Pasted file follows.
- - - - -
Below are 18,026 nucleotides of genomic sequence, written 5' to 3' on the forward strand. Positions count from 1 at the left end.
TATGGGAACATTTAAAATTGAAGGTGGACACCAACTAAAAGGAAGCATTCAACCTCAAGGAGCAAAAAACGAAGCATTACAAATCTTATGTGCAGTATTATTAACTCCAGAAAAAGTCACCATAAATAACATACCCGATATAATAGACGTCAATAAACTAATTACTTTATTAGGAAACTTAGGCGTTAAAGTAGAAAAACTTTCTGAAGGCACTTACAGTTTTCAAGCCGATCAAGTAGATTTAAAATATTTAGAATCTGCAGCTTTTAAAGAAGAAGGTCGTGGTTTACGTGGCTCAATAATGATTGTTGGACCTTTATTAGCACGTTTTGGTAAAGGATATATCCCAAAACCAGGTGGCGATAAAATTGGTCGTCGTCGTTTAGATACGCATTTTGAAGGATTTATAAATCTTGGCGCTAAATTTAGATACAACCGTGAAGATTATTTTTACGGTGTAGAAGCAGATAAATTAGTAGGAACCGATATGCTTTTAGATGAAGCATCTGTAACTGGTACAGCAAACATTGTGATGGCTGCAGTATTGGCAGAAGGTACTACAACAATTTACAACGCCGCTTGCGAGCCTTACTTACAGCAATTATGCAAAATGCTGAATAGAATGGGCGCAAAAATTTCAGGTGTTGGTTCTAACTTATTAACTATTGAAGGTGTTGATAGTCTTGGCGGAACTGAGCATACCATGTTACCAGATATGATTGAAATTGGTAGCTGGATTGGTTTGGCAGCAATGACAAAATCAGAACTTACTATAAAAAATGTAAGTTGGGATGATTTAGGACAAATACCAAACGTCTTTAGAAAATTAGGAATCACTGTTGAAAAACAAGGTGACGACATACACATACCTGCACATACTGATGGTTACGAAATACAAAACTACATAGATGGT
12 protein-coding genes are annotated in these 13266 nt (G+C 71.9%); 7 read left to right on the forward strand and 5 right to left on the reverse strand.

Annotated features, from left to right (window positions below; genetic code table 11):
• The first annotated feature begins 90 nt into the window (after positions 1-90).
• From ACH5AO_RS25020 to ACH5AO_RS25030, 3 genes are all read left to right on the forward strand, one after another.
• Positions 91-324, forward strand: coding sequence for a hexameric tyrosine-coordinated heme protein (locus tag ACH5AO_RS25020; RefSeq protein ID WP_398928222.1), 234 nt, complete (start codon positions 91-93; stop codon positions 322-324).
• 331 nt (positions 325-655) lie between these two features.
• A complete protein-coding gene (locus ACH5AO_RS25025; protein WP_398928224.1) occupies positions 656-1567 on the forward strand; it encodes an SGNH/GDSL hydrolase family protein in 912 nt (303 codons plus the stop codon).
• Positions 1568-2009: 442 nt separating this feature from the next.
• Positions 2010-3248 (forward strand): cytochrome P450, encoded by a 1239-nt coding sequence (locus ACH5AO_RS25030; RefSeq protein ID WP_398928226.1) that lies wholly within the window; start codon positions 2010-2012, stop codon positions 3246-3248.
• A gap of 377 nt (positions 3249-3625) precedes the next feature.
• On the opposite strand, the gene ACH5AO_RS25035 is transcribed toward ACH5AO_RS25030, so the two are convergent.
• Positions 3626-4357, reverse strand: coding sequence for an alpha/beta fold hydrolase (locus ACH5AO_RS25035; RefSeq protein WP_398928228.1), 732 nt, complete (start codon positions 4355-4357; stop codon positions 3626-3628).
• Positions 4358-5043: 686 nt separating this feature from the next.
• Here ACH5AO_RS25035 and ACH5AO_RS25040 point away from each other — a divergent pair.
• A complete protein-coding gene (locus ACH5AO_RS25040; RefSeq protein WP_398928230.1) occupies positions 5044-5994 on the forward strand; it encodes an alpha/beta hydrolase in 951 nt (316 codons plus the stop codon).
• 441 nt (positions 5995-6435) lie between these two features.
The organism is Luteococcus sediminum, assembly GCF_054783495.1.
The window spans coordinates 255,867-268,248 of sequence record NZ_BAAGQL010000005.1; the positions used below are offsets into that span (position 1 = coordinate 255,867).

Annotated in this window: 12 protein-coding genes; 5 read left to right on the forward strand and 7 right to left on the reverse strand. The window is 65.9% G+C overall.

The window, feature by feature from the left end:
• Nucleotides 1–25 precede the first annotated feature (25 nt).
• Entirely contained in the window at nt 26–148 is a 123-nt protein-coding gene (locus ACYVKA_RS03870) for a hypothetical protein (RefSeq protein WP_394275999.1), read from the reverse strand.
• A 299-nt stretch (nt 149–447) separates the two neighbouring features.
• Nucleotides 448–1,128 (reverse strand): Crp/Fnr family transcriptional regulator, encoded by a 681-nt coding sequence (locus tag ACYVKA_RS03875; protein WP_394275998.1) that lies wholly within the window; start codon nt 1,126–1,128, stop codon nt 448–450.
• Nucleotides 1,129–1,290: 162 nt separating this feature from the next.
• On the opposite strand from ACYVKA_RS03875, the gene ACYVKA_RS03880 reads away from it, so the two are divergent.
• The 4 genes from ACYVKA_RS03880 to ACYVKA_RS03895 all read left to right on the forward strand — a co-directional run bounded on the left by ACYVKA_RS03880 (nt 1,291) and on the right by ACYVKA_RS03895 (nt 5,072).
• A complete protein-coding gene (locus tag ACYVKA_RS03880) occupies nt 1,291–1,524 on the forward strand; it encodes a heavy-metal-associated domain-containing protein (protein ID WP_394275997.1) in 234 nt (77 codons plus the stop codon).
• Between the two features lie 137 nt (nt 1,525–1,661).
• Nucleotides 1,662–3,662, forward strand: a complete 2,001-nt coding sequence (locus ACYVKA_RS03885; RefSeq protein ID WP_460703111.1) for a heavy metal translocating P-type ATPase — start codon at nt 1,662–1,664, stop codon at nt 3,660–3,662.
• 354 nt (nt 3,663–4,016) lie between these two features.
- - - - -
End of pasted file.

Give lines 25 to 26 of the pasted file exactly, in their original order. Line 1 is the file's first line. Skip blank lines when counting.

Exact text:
• A 299-nt stretch (nt 149–447) separates the two neighbouring features.
• Nucleotides 448–1,128 (reverse strand): Crp/Fnr family transcriptional regulator, encoded by a 681-nt coding sequence (locus tag ACYVKA_RS03875; protein WP_394275998.1) that lies wholly within the window; start codon nt 1,126–1,128, stop codon nt 448–450.